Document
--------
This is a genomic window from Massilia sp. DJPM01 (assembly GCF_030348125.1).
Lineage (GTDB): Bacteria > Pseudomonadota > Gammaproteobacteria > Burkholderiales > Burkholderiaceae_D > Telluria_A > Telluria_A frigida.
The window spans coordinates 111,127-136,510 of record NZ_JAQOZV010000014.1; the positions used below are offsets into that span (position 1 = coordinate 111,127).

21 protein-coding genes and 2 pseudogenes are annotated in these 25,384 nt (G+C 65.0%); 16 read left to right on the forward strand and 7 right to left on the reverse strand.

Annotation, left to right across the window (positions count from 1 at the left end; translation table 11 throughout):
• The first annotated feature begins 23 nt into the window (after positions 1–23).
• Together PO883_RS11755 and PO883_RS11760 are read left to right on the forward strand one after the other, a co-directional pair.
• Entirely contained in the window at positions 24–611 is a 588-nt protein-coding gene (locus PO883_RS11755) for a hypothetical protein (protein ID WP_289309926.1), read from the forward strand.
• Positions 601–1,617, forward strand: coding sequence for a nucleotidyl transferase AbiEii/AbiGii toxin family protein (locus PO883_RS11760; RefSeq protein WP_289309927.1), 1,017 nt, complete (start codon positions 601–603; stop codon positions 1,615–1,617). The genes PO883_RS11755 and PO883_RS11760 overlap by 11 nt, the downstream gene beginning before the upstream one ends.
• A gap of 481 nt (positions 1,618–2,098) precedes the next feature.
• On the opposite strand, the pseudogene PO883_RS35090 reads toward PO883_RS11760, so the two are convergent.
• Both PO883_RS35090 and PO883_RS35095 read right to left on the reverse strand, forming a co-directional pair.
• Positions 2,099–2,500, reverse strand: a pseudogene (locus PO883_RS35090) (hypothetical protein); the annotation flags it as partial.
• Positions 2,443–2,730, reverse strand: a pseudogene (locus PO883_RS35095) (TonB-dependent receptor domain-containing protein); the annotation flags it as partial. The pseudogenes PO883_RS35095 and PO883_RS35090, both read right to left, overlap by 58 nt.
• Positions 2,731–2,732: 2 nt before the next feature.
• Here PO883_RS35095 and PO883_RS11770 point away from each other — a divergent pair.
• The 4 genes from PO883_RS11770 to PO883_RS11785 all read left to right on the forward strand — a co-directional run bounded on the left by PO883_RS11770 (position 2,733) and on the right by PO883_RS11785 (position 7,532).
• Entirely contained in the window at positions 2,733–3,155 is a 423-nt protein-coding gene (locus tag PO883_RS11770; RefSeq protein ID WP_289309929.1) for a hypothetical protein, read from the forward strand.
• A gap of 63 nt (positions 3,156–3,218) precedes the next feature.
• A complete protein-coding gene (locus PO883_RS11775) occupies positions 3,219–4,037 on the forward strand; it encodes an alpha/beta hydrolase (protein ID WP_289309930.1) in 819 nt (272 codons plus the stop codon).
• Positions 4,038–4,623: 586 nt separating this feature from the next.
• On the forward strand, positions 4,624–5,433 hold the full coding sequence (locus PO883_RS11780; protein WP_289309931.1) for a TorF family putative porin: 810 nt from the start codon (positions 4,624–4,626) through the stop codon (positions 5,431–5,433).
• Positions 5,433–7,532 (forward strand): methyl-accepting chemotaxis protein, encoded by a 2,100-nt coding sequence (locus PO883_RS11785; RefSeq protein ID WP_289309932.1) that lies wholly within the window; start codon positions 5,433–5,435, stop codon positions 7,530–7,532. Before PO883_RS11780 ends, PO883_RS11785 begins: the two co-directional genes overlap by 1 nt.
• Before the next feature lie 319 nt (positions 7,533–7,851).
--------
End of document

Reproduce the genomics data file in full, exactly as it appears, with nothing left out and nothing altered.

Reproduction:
This is a genomic window from Massilia sp. DJPM01 (assembly GCF_030348125.1).
Lineage (GTDB): Bacteria > Pseudomonadota > Gammaproteobacteria > Burkholderiales > Burkholderiaceae_D > Telluria_A > Telluria_A frigida.
The window spans coordinates 111,127-136,510 of record NZ_JAQOZV010000014.1; the positions used below are offsets into that span (position 1 = coordinate 111,127).

21 protein-coding genes and 2 pseudogenes are annotated in these 25,384 nt (G+C 65.0%); 16 read left to right on the forward strand and 7 right to left on the reverse strand.

Annotation, left to right across the window (positions count from 1 at the left end; translation table 11 throughout):
• The first annotated feature begins 23 nt into the window (after positions 1–23).
• Together PO883_RS11755 and PO883_RS11760 are read left to right on the forward strand one after the other, a co-directional pair.
• Entirely contained in the window at positions 24–611 is a 588-nt protein-coding gene (locus PO883_RS11755) for a hypothetical protein (protein ID WP_289309926.1), read from the forward strand.
• Positions 601–1,617, forward strand: coding sequence for a nucleotidyl transferase AbiEii/AbiGii toxin family protein (locus PO883_RS11760; RefSeq protein WP_289309927.1), 1,017 nt, complete (start codon positions 601–603; stop codon positions 1,615–1,617). The genes PO883_RS11755 and PO883_RS11760 overlap by 11 nt, the downstream gene beginning before the upstream one ends.
• A gap of 481 nt (positions 1,618–2,098) precedes the next feature.
• On the opposite strand, the pseudogene PO883_RS35090 reads toward PO883_RS11760, so the two are convergent.
• Both PO883_RS35090 and PO883_RS35095 read right to left on the reverse strand, forming a co-directional pair.
• Positions 2,099–2,500, reverse strand: a pseudogene (locus PO883_RS35090) (hypothetical protein); the annotation flags it as partial.
• Positions 2,443–2,730, reverse strand: a pseudogene (locus PO883_RS35095) (TonB-dependent receptor domain-containing protein); the annotation flags it as partial. The pseudogenes PO883_RS35095 and PO883_RS35090, both read right to left, overlap by 58 nt.
• Positions 2,731–2,732: 2 nt before the next feature.
• Here PO883_RS35095 and PO883_RS11770 point away from each other — a divergent pair.
• The 4 genes from PO883_RS11770 to PO883_RS11785 all read left to right on the forward strand — a co-directional run bounded on the left by PO883_RS11770 (position 2,733) and on the right by PO883_RS11785 (position 7,532).
• Entirely contained in the window at positions 2,733–3,155 is a 423-nt protein-coding gene (locus tag PO883_RS11770; RefSeq protein ID WP_289309929.1) for a hypothetical protein, read from the forward strand.
• A gap of 63 nt (positions 3,156–3,218) precedes the next feature.
• A complete protein-coding gene (locus PO883_RS11775) occupies positions 3,219–4,037 on the forward strand; it encodes an alpha/beta hydrolase (protein ID WP_289309930.1) in 819 nt (272 codons plus the stop codon).
• Positions 4,038–4,623: 586 nt separating this feature from the next.
• On the forward strand, positions 4,624–5,433 hold the full coding sequence (locus PO883_RS11780; protein WP_289309931.1) for a TorF family putative porin: 810 nt from the start codon (positions 4,624–4,626) through the stop codon (positions 5,431–5,433).
• Positions 5,433–7,532 (forward strand): methyl-accepting chemotaxis protein, encoded by a 2,100-nt coding sequence (locus PO883_RS11785; RefSeq protein ID WP_289309932.1) that lies wholly within the window; start codon positions 5,433–5,435, stop codon positions 7,530–7,532. Before PO883_RS11780 ends, PO883_RS11785 begins: the two co-directional genes overlap by 1 nt.
• Before the next feature lie 319 nt (positions 7,533–7,851).